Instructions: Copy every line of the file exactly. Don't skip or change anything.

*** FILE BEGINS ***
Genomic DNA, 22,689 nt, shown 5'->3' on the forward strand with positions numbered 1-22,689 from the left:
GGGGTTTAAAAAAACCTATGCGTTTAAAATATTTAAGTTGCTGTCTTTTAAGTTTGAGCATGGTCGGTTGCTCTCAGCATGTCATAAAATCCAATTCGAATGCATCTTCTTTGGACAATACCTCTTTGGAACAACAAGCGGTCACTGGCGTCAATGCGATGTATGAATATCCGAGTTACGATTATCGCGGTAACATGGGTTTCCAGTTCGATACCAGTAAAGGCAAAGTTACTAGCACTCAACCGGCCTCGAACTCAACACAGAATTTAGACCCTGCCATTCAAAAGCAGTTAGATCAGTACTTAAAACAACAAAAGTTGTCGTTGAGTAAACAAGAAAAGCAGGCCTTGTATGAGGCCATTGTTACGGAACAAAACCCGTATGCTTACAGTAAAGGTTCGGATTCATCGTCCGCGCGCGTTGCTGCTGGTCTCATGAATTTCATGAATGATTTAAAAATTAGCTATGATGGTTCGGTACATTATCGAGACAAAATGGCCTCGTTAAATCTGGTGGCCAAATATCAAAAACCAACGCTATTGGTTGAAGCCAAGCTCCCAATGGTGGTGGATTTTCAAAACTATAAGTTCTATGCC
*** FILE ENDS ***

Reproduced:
Genomic DNA, 22,689 nt, shown 5'->3' on the forward strand with positions numbered 1-22,689 from the left:
GGGGTTTAAAAAAACCTATGCGTTTAAAATATTTAAGTTGCTGTCTTTTAAGTTTGAGCATGGTCGGTTGCTCTCAGCATGTCATAAAATCCAATTCGAATGCATCTTCTTTGGACAATACCTCTTTGGAACAACAAGCGGTCACTGGCGTCAATGCGATGTATGAATATCCGAGTTACGATTATCGCGGTAACATGGGTTTCCAGTTCGATACCAGTAAAGGCAAAGTTACTAGCACTCAACCGGCCTCGAACTCAACACAGAATTTAGACCCTGCCATTCAAAAGCAGTTAGATCAGTACTTAAAACAACAAAAGTTGTCGTTGAGTAAACAAGAAAAGCAGGCCTTGTATGAGGCCATTGTTACGGAACAAAACCCGTATGCTTACAGTAAAGGTTCGGATTCATCGTCCGCGCGCGTTGCTGCTGGTCTCATGAATTTCATGAATGATTTAAAAATTAGCTATGATGGTTCGGTACATTATCGAGACAAAATGGCCTCGTTAAATCTGGTGGCCAAATATCAAAAACCAACGCTATTGGTTGAAGCCAAGCTCCCAATGGTGGTGGATTTTCAAAACTATAAGTTCTATGCC